A talk with Paul Leroux
Then, in the late 1990s, we decided to take the same OS architecture that made QNX so successful on x86 and deploy that architecture on other platforms as well. As a result, the QNX RTOS now runs on PowerPC, MIPS, x86, SH-4, ARM, StrongARM, and, soon, XScale. Supporting these processors is enabling QNX to grow rapidly in previously untapped markets: routers, switches, in-car computers, etc.
How is QNX different than other operating systems? Is it based on a UNIX core?
Let me try to answer both these questions simultaneously. Like Solaris, Linux, and various other Unix-style OSs, the QNX RTOS is POSIX-compliant. As such, it lets you take advantage of an immense pool of source code and programming talent. Nonetheless, QNX's underlying architecture is completely different from Unix, and has been designed from the ground up for high-availability embedded systems - high-end routers and switches, for example.
For example, compared to a conventional Unix-style OS, the QNX RTOS can provide:
Higher availability and reliability: Instead of the monolithic architecture adopted by most Unix-style OSs, QNX uses a microkernel architecture in which every driver, protocol stack, Java VM, and OS module (e.g. file system) can run in the safety of its own memory-protected address space. As a result:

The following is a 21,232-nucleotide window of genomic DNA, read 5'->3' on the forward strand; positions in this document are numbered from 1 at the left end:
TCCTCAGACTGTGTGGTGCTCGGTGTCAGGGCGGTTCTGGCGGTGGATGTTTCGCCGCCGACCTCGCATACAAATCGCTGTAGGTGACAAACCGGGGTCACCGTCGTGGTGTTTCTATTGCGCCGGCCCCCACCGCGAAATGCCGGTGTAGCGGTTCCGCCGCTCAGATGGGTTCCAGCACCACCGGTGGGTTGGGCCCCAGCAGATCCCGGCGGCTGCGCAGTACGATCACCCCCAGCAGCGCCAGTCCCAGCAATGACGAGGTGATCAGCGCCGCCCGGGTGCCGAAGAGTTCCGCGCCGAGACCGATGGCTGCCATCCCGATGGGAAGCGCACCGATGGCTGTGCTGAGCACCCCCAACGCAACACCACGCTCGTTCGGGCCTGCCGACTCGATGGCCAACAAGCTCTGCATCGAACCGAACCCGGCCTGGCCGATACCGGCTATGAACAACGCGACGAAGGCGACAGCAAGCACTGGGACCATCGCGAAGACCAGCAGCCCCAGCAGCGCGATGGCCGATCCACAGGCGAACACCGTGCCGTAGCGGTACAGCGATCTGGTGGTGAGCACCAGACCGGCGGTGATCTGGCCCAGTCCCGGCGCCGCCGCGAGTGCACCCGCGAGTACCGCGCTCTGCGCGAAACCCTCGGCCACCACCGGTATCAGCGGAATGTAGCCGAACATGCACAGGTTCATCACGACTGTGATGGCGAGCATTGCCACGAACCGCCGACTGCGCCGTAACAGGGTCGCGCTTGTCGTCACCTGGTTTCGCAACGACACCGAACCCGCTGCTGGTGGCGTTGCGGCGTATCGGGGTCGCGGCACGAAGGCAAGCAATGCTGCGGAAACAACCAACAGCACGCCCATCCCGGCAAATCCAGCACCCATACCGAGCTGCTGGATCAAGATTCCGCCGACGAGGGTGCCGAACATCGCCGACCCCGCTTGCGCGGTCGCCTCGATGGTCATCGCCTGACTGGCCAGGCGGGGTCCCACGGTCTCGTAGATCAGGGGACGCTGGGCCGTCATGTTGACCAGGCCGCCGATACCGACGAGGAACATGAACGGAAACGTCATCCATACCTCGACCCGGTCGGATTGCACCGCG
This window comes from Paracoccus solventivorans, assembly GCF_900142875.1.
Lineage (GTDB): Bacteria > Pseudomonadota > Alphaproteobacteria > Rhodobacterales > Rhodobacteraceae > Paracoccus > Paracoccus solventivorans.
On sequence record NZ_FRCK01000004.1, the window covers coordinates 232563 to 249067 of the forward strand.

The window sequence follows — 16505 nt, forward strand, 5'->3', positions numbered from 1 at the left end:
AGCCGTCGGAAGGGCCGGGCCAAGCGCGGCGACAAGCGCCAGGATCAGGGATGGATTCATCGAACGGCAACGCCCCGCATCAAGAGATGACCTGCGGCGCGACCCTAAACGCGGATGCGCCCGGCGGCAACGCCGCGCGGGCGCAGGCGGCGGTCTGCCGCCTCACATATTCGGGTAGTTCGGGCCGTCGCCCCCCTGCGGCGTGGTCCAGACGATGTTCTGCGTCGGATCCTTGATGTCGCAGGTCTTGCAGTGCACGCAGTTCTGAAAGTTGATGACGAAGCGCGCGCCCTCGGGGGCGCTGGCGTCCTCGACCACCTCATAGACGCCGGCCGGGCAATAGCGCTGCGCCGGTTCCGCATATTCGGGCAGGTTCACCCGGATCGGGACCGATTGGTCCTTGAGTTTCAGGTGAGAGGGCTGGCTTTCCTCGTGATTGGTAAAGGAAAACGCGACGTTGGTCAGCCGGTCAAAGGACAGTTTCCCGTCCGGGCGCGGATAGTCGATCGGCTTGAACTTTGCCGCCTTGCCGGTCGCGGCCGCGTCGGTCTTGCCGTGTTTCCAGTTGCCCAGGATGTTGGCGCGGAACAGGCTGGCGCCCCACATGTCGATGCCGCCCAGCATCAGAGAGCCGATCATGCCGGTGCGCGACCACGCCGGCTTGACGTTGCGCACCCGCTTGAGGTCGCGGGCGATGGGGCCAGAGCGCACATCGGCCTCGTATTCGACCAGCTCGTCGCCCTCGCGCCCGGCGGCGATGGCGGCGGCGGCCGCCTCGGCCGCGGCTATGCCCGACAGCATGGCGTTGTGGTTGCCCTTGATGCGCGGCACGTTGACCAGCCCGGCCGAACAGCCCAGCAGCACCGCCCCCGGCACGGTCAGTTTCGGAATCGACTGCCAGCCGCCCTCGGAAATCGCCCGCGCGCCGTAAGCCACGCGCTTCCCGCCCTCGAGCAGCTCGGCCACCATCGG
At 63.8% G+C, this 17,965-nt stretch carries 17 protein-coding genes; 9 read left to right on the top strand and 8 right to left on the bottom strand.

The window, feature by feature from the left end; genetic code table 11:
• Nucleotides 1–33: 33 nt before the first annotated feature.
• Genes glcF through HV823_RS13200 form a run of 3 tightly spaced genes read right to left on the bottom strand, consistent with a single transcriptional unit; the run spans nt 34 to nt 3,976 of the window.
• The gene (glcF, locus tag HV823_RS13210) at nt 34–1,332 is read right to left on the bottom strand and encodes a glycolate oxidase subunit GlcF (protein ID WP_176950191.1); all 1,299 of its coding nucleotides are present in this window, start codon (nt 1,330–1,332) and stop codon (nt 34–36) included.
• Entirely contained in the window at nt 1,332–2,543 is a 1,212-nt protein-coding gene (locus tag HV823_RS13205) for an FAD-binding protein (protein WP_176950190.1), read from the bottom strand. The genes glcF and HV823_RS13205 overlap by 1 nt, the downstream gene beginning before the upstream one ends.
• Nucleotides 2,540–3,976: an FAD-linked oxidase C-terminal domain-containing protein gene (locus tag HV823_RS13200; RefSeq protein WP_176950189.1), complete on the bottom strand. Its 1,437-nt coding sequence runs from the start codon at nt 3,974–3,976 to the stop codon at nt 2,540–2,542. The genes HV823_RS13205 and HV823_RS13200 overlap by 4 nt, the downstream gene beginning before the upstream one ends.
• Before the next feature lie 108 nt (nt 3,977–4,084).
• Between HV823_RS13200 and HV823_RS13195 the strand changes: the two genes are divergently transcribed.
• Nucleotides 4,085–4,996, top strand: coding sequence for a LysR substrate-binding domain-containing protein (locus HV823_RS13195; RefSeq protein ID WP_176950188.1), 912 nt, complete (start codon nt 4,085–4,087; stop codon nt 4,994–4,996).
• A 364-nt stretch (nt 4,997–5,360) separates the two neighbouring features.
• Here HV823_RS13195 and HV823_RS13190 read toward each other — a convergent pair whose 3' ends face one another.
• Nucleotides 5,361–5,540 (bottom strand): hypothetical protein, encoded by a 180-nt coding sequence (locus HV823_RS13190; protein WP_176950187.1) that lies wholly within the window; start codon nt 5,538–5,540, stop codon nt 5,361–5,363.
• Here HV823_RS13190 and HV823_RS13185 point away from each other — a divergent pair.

It's very difficult for any module, even a poorly written driver, to corrupt either the kernel or any other module. Faulty drivers, protocols, applications, etc. can be automatically stopped, and restarted, before they cause other services to fail.
Virtually any component of the system - be it a driver, protocol stack, OS module, or an application - can be upgraded dynamically; no need for user intervention or reboots. This makes software upgrades much simpler. In fact, many QNX systems run nonstop for years at a time, even though they are upgraded regularly with new file systems, drivers, etc (Refer to images given below).
Easier to scale: QNX also makes it easier to scale your systems, whether you are creating loosely coupled CPU clusters or tightly-coupled SMP systems. Either way, there's no need for special code: